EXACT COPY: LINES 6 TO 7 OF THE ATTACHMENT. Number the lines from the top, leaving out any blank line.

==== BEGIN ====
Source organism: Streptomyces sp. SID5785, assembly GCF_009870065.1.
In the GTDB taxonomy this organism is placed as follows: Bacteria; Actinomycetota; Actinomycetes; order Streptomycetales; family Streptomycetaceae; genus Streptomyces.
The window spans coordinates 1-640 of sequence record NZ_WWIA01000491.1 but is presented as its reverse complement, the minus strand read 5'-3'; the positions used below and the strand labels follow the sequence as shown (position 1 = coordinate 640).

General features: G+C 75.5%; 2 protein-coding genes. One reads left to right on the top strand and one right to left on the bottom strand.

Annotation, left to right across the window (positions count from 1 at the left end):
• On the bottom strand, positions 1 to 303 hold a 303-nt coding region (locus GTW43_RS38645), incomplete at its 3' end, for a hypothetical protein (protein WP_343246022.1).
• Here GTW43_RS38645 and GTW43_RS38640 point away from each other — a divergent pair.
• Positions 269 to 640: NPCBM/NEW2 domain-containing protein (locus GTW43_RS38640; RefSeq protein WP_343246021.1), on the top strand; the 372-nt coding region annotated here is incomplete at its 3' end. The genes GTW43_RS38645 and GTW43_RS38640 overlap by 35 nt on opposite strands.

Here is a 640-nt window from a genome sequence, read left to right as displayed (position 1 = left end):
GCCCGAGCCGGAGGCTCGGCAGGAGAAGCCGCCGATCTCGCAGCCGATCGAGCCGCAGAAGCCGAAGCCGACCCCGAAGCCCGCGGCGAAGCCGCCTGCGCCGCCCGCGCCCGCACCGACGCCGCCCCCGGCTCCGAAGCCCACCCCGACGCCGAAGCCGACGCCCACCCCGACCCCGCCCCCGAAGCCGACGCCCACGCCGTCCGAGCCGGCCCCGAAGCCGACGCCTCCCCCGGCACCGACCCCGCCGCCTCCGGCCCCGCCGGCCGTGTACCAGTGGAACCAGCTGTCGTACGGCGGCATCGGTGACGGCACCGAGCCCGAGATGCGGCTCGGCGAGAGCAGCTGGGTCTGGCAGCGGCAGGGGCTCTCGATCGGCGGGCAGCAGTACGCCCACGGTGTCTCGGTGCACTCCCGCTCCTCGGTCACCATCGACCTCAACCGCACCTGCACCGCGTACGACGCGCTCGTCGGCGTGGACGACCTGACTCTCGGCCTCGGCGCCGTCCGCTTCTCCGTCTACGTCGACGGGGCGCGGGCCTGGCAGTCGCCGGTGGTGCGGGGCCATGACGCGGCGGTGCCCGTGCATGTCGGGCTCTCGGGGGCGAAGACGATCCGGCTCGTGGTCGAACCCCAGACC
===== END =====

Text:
• On the bottom strand, positions 1 to 303 hold a 303-nt coding region (locus GTW43_RS38645), incomplete at its 3' end, for a hypothetical protein (protein WP_343246022.1).
• Here GTW43_RS38645 and GTW43_RS38640 point away from each other — a divergent pair.